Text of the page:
Let's talk about the React Context API that React 16.3 added. An "old" API existed, but people avoid using it now since documentation recommends the new version. So what's great about React Context API?
Well, the definition that the documentation provides for the context API makes the benefits pretty clear: "Context provides a way to pass data through the component tree without having to pass props down manually at every level."
With pure React (using props objects), we need to store our data in our parent component in the tree to pass down the data to the child component. This chain of data can be very confusing if we have a lot of nested components. So the most common use case is to isolate the data in a place and make the components access it when needed. Redux is the most popular tool to deal with this case, and the new Context API works in essentially the same manner. Let me show you an example.
Let's create a React project with ```create-react-app```. In the app.js file, we will create two components, App and Car. On the App component, we will create an object with some initial state in it, and our goal will be to pass this state to the Car component.
Let's say we have a component chain with our Car component inside Factory and Factory inside App. The Car component needs to access the state stored in App. So I have to pass the data from App to Factory and then from Factory to Car. As I mentioned earlier, this can become problematic if we have a lot of nesting:
This is the kind of situation where the Context API can make our lives easier.
If we are going to use Context API, we need two things: a Provider and a Consumer. A Provider accepts a prop value, which can be an object, functions, or any type of data. You can assume it is an object containing your data and actions you want to work with. The Consumer is the object that makes the data stored on the Provider available to the component. Let's look at an example:
First of all, we have to create a Context and a Provider component where we are going to store our data.
On the MyProvider component, we are setting a state object and a render function. This function must return a Context Provider Object, which, in this case, is MyContext. As shown above, the Provider will wrap our application because we are going to use it in the App component as a store, and then we can access the data from it later.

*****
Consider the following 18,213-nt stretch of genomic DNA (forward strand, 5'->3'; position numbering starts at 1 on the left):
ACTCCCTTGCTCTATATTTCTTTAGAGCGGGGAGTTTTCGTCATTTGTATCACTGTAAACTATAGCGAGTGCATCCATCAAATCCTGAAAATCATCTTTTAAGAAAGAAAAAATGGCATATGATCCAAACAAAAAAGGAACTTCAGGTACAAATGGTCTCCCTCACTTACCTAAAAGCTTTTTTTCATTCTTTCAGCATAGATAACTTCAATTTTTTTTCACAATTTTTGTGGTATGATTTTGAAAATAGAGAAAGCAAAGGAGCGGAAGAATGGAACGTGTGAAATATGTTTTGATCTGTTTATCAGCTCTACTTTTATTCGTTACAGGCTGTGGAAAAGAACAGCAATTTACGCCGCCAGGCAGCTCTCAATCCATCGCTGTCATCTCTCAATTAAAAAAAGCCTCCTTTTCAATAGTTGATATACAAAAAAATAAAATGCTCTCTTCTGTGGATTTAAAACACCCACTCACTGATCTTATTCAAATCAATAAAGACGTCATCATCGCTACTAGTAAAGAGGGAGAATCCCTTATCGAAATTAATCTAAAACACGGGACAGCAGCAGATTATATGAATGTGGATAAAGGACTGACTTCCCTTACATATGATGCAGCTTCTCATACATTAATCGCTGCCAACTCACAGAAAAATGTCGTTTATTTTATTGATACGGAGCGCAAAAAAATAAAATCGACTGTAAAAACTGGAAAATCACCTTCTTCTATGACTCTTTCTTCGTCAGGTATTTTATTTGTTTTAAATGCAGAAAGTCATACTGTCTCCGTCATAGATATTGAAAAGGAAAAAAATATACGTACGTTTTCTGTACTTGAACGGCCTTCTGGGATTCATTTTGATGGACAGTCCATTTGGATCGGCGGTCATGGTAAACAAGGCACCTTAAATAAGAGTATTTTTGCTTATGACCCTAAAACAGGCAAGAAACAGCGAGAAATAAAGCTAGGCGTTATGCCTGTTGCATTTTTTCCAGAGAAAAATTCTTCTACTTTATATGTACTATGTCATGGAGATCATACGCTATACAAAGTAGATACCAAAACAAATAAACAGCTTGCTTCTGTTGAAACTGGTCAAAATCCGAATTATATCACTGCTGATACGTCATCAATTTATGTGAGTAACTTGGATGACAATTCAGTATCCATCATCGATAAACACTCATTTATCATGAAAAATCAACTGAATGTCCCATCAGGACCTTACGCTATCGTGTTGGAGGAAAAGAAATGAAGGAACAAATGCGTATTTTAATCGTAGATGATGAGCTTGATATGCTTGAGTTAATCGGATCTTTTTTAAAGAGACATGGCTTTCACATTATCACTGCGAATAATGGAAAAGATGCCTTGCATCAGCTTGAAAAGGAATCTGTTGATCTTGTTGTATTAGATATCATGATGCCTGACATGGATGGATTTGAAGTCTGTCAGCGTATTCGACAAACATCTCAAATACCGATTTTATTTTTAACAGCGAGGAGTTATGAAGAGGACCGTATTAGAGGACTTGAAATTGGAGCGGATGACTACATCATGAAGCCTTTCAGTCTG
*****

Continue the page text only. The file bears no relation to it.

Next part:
At this point, the data we set for our Provider is hard coded on the prop value, the string, 'My context value'. We are passing this data to all the components that are wrapped inside the Provider, which are all its children.
So we can go back to our App component and wrap our code. In this way, any child inside that Provider can access the data stored in it.
You may notice that I removed the prop from the Factory component.This is because now we are going to consume our data directly from our Context to the Car component.
And how can we do this?
In the Car component, we have to create a Consumer to grab the data from our Provider. The Consumer requires a function to be passed as a child, and the child of a Consumer is always a function, so we need to indicate this to React by using curly braces. In the function, we receive the context value as an argument. This value is what you pass in the MyProvider props, and then you can return what you want, e.g. a <p> tag.
Now let's look at the actual result on the screen:
You can see our Provider wrapping all of the components and our Consumer just on the Car component.
If we go back to our Provider, the prop value is hardcoded "My context value." How do we pass our state object to this props? Actually, it's very simple: we pass it as an object and mount this object as we please, with functions, objects, and any type of data.
And then we consume it like this:
So, as we see in the examples above, the benefit of using Context API is avoiding all the processes you have to go through to get and pass data to parts of the React Component tree.
I hope this helps you understand a little bit about how Context API works. If you want to access the code repository, here it is. Thanks for reading!